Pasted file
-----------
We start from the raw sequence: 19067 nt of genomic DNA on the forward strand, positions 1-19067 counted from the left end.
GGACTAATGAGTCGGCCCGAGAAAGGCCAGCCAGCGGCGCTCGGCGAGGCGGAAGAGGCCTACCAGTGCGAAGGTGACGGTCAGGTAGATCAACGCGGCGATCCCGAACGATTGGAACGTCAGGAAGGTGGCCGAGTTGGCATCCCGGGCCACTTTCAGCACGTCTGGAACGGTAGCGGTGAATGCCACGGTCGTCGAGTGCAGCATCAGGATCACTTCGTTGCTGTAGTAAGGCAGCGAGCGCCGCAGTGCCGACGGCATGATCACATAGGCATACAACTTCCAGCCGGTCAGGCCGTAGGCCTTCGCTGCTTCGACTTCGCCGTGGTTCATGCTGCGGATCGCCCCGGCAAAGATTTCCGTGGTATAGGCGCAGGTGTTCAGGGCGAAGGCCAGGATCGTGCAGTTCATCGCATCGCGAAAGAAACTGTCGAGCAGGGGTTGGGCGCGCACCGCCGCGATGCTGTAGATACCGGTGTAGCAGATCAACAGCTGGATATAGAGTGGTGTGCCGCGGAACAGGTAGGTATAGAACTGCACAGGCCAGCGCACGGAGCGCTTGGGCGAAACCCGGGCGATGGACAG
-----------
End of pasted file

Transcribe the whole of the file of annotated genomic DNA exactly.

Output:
We start from the raw sequence: 19067 nt of genomic DNA on the forward strand, positions 1-19067 counted from the left end.
GGACTAATGAGTCGGCCCGAGAAAGGCCAGCCAGCGGCGCTCGGCGAGGCGGAAGAGGCCTACCAGTGCGAAGGTGACGGTCAGGTAGATCAACGCGGCGATCCCGAACGATTGGAACGTCAGGAAGGTGGCCGAGTTGGCATCCCGGGCCACTTTCAGCACGTCTGGAACGGTAGCGGTGAATGCCACGGTCGTCGAGTGCAGCATCAGGATCACTTCGTTGCTGTAGTAAGGCAGCGAGCGCCGCAGTGCCGACGGCATGATCACATAGGCATACAACTTCCAGCCGGTCAGGCCGTAGGCCTTCGCTGCTTCGACTTCGCCGTGGTTCATGCTGCGGATCGCCCCGGCAAAGATTTCCGTGGTATAGGCGCAGGTGTTCAGGGCGAAGGCCAGGATCGTGCAGTTCATCGCATCGCGAAAGAAACTGTCGAGCAGGGGTTGGGCGCGCACCGCCGCGATGCTGTAGATACCGGTGTAGCAGATCAACAGCTGGATATAGAGTGGTGTGCCGCGGAACAGGTAGGTATAGAACTGCACAGGCCAGCGCACGGAGCGCTTGGGCGAAACCCGGGCGATGGACAG